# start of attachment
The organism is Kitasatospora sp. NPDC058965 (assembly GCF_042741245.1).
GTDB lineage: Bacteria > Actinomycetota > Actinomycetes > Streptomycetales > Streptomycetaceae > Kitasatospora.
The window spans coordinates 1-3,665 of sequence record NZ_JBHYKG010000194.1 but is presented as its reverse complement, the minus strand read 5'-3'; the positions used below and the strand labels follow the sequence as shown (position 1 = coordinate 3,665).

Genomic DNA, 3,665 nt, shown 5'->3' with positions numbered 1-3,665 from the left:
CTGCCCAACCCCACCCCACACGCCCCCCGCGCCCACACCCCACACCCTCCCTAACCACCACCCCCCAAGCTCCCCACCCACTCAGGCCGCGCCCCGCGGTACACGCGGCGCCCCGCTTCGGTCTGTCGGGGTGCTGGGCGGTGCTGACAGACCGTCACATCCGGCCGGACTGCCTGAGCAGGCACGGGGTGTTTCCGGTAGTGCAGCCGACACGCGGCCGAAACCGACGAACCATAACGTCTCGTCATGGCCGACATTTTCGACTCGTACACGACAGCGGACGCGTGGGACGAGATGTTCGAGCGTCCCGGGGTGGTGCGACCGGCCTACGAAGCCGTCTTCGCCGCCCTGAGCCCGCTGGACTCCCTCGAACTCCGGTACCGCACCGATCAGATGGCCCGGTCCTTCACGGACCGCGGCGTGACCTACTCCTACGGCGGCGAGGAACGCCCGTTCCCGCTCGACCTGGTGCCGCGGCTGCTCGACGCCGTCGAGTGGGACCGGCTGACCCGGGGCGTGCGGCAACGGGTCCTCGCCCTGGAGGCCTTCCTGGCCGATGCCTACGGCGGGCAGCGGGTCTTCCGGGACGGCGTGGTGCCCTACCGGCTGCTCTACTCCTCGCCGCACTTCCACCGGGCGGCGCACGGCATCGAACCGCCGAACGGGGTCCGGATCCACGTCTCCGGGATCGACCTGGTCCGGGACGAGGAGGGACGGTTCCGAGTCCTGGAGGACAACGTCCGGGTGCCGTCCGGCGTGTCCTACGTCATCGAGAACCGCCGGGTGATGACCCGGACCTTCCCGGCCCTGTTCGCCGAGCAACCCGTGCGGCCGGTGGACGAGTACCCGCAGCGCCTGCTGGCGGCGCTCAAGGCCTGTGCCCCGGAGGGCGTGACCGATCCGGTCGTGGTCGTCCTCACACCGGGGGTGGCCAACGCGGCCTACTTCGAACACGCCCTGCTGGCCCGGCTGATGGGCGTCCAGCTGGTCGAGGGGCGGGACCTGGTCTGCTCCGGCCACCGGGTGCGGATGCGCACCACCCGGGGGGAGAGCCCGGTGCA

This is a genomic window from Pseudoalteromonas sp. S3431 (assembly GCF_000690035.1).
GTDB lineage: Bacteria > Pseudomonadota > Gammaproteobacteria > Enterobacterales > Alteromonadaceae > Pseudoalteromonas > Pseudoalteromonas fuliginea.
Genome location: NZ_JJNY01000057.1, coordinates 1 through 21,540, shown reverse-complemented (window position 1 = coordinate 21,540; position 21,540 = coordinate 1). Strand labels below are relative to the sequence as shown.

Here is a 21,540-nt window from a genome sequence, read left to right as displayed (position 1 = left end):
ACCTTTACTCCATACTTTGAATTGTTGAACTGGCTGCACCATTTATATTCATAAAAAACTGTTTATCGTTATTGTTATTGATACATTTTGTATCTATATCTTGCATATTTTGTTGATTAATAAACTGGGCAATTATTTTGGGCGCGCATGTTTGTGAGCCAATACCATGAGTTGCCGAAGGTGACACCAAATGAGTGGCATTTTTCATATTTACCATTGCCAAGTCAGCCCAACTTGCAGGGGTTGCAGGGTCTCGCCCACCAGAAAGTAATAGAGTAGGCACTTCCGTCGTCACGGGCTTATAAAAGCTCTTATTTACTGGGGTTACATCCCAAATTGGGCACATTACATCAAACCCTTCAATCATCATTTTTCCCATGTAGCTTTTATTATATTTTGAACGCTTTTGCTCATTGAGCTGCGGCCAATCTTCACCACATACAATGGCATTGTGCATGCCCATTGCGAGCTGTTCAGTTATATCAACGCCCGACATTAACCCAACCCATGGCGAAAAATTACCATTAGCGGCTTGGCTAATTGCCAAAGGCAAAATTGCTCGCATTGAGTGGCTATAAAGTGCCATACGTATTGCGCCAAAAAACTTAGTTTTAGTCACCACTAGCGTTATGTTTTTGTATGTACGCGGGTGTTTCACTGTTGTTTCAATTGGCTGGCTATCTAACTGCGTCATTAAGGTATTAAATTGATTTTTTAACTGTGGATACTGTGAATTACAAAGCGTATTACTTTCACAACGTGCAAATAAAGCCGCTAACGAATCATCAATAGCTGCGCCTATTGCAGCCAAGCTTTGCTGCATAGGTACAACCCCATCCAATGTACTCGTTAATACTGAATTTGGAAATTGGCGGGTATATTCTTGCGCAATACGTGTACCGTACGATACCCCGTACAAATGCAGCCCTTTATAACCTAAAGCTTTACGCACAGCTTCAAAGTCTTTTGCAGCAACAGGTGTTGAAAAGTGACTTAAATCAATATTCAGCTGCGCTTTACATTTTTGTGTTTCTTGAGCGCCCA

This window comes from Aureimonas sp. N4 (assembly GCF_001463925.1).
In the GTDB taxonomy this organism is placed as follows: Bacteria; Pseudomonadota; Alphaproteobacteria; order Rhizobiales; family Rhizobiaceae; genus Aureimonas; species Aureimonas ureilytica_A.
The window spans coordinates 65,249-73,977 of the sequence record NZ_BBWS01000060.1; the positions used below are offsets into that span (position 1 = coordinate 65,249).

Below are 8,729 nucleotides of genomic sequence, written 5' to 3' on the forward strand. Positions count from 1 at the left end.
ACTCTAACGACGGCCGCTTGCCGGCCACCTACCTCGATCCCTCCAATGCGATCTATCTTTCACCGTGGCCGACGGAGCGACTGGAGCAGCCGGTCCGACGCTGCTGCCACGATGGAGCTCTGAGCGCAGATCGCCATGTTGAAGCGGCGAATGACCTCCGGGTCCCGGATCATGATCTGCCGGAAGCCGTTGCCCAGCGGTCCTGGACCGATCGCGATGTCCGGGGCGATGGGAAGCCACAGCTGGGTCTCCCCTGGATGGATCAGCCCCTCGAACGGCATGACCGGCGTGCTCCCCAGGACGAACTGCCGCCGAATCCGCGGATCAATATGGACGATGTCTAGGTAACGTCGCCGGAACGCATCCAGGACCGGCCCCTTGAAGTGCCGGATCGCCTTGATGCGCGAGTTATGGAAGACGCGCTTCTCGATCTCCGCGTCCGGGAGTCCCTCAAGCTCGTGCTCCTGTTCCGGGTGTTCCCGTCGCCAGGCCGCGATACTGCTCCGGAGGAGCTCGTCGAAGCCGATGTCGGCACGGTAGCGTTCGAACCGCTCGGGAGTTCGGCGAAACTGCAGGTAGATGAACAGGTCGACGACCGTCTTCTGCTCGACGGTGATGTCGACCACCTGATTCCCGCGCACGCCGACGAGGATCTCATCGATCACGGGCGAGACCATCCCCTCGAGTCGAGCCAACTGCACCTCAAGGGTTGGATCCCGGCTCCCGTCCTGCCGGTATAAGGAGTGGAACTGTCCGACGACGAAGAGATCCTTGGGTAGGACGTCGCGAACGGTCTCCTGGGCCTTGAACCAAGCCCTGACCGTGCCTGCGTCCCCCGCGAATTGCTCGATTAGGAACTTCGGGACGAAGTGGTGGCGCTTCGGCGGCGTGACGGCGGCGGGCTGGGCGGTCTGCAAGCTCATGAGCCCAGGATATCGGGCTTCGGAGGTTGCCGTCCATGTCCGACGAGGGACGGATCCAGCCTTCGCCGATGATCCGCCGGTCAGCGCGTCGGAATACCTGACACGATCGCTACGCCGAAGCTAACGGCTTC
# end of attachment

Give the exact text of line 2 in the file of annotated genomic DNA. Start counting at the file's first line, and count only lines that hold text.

GTDB lineage: Bacteria > Actinomycetota > Actinomycetes > Streptomycetales > Streptomycetaceae > Kitasatospora.